The perpetrator has been identified on camera and the police are said to be dealing with the attack as a matter of the highest urgency, the World Jewish Congress wrote in a statement, in which it strongly condemned the attack.
Police released a video of the incident and asked the public for any information that could lead them to the perpetrator.
In his statement, Gdansk Mayor Pawel Adamowicz referenced his city’s recent past as the birthplace of the anti-Communist trade union and said: “I categorically reject the behavior of the perpetrators and count on them being rapidly caught. I apologize to the Jewish community of Gdansk. In the city of Freedom and Solidarity, we respect all religions and do not accept acts of hooliganism.”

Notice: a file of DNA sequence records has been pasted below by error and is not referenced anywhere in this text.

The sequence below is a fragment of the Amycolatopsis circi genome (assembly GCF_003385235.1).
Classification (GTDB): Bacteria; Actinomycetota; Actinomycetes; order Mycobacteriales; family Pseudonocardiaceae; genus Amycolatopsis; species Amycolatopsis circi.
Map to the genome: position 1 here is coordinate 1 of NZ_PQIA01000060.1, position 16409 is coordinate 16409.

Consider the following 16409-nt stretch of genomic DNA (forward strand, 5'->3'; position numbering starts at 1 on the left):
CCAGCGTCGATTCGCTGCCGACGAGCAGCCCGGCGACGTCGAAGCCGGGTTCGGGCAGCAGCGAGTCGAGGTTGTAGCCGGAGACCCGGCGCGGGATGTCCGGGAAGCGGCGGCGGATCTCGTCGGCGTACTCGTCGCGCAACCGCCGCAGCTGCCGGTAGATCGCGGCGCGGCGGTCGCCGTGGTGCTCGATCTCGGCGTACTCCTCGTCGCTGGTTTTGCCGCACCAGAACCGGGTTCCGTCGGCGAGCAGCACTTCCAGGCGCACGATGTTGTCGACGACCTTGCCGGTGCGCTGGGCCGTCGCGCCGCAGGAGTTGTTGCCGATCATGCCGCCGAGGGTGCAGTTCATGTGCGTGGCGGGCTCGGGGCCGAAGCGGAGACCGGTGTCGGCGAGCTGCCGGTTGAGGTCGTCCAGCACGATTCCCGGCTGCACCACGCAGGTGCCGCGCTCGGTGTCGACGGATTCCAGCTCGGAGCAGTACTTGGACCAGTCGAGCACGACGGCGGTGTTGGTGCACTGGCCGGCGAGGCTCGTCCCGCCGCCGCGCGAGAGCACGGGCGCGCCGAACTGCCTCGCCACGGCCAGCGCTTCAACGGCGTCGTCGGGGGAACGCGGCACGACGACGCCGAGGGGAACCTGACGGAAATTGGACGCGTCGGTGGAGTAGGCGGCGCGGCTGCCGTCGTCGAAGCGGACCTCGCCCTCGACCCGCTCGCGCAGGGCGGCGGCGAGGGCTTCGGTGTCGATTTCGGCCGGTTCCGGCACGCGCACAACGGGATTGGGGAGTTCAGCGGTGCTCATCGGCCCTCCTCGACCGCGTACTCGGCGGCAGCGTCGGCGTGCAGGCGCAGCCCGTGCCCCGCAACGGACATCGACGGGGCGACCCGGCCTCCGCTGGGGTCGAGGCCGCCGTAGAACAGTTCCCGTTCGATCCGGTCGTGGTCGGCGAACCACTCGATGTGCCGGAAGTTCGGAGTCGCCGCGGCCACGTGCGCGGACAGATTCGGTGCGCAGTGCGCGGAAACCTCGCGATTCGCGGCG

The attack on Gdansk’s New Synagogue is “shocking and dismaying in itself, made all the more distressing by the fact that it took place on Yom Kippur, evoking the terrible tragedies that occurred in German-occupied Poland during the years of the Holocaust,” said WJC President Ronald S. Lauder said.
The community in its statement said the incident recalled the actions of ultra-nationalists in the 1930s, who “would often target synagogues on Yom Kippur,” the text read. But such attacks are very rare in Poland today, where documented anti-Semitic incidents are mostly verbal.